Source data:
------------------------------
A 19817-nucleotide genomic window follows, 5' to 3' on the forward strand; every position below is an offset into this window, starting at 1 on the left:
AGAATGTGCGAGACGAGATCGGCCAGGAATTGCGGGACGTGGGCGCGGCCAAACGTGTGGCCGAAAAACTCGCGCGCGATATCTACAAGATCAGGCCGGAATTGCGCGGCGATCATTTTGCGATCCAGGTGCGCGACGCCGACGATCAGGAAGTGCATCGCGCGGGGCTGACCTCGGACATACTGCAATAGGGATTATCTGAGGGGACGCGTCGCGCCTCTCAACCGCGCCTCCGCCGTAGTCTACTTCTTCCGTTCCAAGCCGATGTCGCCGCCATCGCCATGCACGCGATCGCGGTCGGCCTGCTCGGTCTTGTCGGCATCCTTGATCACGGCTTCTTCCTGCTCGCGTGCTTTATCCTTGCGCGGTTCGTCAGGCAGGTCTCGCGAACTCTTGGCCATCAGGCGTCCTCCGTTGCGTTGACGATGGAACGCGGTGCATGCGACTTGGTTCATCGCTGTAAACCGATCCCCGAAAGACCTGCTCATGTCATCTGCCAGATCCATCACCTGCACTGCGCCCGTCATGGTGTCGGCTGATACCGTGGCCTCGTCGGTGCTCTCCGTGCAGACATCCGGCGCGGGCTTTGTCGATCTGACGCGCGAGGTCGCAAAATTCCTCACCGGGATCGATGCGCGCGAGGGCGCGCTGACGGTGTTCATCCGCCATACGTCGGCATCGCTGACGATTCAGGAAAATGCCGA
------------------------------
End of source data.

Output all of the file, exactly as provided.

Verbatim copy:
A 19817-nucleotide genomic window follows, 5' to 3' on the forward strand; every position below is an offset into this window, starting at 1 on the left:
AGAATGTGCGAGACGAGATCGGCCAGGAATTGCGGGACGTGGGCGCGGCCAAACGTGTGGCCGAAAAACTCGCGCGCGATATCTACAAGATCAGGCCGGAATTGCGCGGCGATCATTTTGCGATCCAGGTGCGCGACGCCGACGATCAGGAAGTGCATCGCGCGGGGCTGACCTCGGACATACTGCAATAGGGATTATCTGAGGGGACGCGTCGCGCCTCTCAACCGCGCCTCCGCCGTAGTCTACTTCTTCCGTTCCAAGCCGATGTCGCCGCCATCGCCATGCACGCGATCGCGGTCGGCCTGCTCGGTCTTGTCGGCATCCTTGATCACGGCTTCTTCCTGCTCGCGTGCTTTATCCTTGCGCGGTTCGTCAGGCAGGTCTCGCGAACTCTTGGCCATCAGGCGTCCTCCGTTGCGTTGACGATGGAACGCGGTGCATGCGACTTGGTTCATCGCTGTAAACCGATCCCCGAAAGACCTGCTCATGTCATCTGCCAGATCCATCACCTGCACTGCGCCCGTCATGGTGTCGGCTGATACCGTGGCCTCGTCGGTGCTCTCCGTGCAGACATCCGGCGCGGGCTTTGTCGATCTGACGCGCGAGGTCGCAAAATTCCTCACCGGGATCGATGCGCGCGAGGGCGCGCTGACGGTGTTCATCCGCCATACGTCGGCATCGCTGACGATTCAGGAAAATGCCGA